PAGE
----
- The language could override existing domestic violence protections for unmarried couples. Such happened in Ohio when a similar amendment was added to that state’s constitution. Although the Ohio Supreme Court ultimately restored those protections, the language of that amendment was narrower than that in NC.
- The amendment could undercut existing child custody and visitation rights designed to protect the best interests of children.
- The amendment could prevent the state from giving any further rights to committed couples to order their relationships. As examples: 1) it could prevent the right to determine the disposition of a deceased partner’s remains; 2) it could prevent domestic partners from being added to the list of categories of people who have surrogate medical decision-making rights if their partner is incapacitated; and, 3) it could prevent the state from in the future allowing second-parent adoptions by domestic partners which ensure that both partners have a legal tie to, and legal responsibilities (including child support) for the children they are raising.
- Less likely, but still possible, the courts could interpret the amendment to invalidate trusts, wills and end-of-life directives by one partner in favor of the other.
Should the amendment become law following next May’s vote, Dr. Eichner concludes by stating that it will take years of expensive litigation to resolve the meaning of the amendment but that when the dust clears “unmarried couples will have fewer rights over their most important life decisions than they would have had otherwise.”
I write this section from the perspective of having been founder and CEO of a multi-million dollar ‘small business’ in NC. The business received recognition from both our local chamber of commerce as well as our regional chamber, and it provided employment to hundreds of individuals during its existence. At one point it achieved 8 consecutive years of new business growth. So I have some experience competing in the business world. Although one can not look into a crystal ball regarding outcomes of business decisions, such decisions are based on upside potential to grow the business. And a business is driven by the talent of its people, talent that creates efficiencies, enhances profitability, improves existing products and creates new products or services.
What stands out about the amendment is that it provides absolutely no upside potential to NC’s economy or business climate. However, there are downside risks and three such risks are presented below.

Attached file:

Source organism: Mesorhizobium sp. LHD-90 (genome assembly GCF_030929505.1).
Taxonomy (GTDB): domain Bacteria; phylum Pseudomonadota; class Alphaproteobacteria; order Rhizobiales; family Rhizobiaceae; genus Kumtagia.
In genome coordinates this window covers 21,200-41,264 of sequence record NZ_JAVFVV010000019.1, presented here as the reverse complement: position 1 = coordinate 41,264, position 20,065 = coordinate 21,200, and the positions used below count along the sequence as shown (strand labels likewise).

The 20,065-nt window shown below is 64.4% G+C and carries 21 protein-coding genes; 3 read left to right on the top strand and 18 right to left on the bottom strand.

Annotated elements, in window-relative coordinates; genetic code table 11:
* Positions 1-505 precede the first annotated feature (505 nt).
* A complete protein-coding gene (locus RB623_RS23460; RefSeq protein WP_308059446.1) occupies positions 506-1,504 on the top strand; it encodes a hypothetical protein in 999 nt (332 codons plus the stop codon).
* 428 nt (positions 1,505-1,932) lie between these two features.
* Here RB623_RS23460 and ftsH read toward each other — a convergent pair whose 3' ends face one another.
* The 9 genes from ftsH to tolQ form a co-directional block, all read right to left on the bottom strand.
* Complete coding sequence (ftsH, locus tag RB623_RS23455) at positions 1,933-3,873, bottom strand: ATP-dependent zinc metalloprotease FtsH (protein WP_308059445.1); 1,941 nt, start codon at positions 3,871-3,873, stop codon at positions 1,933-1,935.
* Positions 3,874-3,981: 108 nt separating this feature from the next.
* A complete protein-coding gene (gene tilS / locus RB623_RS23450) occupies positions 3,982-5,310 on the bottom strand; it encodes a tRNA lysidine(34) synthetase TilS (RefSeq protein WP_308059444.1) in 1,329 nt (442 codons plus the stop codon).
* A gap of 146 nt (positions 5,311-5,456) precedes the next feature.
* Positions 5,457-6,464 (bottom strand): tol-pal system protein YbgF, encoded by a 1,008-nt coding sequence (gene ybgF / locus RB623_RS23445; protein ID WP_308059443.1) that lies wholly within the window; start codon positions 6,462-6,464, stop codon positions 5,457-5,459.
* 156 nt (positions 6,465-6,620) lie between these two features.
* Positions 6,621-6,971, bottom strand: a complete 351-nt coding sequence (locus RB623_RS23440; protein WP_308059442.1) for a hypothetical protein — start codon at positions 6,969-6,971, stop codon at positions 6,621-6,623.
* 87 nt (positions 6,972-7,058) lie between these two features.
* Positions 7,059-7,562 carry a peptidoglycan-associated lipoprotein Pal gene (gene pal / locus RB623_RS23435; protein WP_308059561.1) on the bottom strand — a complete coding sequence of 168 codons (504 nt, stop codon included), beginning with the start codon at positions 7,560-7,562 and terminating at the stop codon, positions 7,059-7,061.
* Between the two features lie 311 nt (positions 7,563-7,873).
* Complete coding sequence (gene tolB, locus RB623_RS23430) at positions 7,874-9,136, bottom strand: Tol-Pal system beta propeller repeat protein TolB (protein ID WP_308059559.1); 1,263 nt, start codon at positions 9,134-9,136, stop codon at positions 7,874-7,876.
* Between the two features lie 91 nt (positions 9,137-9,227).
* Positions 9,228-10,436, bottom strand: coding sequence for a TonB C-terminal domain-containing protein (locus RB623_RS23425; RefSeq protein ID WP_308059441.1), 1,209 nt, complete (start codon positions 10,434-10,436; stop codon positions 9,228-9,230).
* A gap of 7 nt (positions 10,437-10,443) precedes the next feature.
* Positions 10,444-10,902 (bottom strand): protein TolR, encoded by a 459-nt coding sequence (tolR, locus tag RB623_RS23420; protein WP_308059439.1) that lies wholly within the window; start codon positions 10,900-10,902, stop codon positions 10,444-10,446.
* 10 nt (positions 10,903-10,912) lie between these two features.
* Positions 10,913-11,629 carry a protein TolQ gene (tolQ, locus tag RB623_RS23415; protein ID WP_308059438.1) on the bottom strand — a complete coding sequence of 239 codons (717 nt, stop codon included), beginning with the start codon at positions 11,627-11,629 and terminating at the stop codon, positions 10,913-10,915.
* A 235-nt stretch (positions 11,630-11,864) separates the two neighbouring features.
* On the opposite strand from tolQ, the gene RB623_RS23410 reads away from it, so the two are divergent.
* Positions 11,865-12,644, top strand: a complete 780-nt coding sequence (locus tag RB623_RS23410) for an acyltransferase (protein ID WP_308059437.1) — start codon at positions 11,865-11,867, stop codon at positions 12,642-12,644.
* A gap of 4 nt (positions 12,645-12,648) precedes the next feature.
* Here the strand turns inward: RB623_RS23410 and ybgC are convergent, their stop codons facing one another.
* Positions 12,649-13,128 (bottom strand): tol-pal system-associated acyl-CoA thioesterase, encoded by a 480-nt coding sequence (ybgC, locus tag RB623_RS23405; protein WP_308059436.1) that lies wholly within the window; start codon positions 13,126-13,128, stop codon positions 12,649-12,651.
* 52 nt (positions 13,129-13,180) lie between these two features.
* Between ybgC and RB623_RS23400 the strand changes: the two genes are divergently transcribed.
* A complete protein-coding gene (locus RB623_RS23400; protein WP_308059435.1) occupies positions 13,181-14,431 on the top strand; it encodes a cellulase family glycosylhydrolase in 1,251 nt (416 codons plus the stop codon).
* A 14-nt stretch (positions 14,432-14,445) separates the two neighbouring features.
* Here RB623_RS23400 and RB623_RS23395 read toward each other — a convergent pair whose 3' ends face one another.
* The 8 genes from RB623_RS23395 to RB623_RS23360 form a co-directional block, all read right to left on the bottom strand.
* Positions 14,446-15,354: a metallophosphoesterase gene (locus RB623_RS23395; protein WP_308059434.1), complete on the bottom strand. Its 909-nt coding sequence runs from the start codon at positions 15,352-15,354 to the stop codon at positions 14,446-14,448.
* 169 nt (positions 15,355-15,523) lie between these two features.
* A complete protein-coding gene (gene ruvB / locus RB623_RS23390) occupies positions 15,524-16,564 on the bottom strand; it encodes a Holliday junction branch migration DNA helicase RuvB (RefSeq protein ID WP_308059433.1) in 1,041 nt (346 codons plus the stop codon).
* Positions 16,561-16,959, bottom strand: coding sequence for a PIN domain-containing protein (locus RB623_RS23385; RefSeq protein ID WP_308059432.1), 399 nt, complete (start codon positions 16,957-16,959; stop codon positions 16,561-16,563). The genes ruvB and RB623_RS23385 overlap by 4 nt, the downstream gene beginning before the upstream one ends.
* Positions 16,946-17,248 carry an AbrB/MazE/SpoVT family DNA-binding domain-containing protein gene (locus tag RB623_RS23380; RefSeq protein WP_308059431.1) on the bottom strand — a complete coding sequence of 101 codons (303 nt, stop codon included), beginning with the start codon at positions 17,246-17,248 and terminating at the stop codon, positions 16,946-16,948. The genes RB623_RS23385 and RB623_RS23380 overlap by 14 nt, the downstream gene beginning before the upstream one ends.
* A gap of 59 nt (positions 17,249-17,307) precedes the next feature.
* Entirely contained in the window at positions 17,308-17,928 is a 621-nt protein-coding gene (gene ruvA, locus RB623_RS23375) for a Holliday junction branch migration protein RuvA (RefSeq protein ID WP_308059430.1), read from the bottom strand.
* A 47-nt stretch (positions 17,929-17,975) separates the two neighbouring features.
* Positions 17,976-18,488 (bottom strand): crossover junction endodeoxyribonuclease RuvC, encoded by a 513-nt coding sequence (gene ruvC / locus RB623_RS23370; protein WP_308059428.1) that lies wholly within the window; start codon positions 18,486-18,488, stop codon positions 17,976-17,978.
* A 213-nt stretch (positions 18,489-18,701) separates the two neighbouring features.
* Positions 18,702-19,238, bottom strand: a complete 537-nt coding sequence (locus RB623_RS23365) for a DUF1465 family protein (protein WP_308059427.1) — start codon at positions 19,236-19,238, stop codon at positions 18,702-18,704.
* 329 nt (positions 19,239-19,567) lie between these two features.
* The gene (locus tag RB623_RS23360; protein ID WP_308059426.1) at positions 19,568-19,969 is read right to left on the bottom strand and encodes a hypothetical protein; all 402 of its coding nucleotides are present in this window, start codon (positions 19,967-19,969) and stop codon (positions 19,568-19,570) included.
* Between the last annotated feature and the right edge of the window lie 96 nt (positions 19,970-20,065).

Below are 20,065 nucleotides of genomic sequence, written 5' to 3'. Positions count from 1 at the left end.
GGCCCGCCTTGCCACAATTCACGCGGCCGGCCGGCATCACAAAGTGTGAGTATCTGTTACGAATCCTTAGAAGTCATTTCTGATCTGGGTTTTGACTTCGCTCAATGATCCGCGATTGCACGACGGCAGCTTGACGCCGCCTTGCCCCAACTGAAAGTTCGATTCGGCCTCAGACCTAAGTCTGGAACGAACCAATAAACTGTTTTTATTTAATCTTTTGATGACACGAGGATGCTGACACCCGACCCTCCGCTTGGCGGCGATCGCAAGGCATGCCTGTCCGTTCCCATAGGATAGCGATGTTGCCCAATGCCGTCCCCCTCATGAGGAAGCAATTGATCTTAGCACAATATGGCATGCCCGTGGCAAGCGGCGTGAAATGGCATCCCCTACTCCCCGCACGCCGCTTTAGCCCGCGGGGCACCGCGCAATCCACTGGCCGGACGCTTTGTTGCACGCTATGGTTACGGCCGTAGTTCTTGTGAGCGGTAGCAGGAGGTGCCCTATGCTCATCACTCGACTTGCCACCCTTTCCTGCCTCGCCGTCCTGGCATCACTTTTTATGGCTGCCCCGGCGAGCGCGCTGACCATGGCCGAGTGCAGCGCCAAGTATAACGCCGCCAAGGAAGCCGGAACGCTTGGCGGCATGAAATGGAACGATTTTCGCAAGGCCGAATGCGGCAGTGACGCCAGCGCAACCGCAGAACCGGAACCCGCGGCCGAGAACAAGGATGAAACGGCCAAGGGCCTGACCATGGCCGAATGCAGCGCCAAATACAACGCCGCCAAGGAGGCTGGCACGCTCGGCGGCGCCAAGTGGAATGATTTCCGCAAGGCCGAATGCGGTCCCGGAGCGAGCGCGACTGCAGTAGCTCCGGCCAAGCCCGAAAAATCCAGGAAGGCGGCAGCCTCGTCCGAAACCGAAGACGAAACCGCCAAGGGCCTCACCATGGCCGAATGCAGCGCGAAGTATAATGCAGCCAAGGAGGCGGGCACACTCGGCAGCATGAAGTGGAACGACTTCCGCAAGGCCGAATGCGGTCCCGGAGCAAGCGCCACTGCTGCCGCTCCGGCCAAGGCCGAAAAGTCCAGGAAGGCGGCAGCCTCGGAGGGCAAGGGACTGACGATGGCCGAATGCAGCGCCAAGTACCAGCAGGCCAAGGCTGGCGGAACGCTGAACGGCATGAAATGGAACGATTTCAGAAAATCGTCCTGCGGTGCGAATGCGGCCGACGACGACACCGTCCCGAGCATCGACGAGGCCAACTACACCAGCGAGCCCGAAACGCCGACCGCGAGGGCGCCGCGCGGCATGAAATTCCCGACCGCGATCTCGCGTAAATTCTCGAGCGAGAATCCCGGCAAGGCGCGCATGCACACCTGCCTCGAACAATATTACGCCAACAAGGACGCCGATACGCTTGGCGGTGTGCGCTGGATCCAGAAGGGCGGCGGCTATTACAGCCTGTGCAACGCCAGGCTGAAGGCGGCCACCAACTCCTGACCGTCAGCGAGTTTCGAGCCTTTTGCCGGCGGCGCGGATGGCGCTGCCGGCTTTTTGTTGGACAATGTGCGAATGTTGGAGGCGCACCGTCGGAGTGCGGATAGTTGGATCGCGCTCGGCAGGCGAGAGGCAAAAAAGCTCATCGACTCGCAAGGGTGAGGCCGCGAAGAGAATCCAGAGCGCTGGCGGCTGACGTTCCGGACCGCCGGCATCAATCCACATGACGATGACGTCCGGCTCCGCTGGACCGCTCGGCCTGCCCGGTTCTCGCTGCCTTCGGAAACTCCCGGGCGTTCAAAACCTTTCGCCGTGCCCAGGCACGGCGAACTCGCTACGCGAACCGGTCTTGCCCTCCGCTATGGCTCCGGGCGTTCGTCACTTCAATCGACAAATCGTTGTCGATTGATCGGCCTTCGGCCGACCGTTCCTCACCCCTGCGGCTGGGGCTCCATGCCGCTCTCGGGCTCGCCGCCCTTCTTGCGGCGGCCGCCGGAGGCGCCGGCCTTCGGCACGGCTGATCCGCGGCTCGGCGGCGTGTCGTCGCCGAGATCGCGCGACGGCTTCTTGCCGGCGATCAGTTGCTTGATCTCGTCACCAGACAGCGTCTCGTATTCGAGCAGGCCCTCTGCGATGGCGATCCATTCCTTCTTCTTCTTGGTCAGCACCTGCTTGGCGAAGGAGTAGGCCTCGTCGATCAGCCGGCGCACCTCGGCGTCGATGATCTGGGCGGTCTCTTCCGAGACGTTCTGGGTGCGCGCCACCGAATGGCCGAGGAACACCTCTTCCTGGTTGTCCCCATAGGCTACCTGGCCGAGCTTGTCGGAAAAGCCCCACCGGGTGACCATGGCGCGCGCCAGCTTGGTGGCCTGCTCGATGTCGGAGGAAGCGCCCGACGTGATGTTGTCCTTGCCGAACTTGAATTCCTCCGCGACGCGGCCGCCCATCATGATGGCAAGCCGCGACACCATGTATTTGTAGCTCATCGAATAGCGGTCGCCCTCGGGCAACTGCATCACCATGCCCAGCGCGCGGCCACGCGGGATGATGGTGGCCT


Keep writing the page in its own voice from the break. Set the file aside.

Attracting and Retaining Unmarried Couples (especially the retired)
There is little doubt that this amendment will affect the decision of unmarried couples to relocate to, or remain in, NC. As noted in Dr. Eichner’s opinion piece, the 2010 Census reported 222,800 such couples (both same-sex and opposite-sex) already in NC, an increase of 55 percent over the past decade. Let’s consider those in retirement. Our retired population is pure gold economically. This population does not burden the struggling employment market as they have already stopped working, they do not burden the school system as their children have already moved on yet their property taxes support public education, and their retirement income and savings are spent on goods and services that create real demand and thus contribute to job growth. And considering the depressed housing market, relocating to NC would involve real estate purchases in many instances, and the decision to leave NC could involve yet another existing home being placed on the already glutted market. It seems a bit odd for Conservative politicians to be pushing for tax cuts (actually a weak economic stimulus as the tax benefit doesn’t all go into the economy, e.g., savings and debt pay down) but are willing to place into law an amendment that would make the state unattractive to segments of our retired population. Should NC become an unfriendly place for unmarried couples or existing same-sex unions to relocate to, or remain in, (especially the retired), it could only have downside potential for the economy and job growth by negatively impacting demand for goods and services.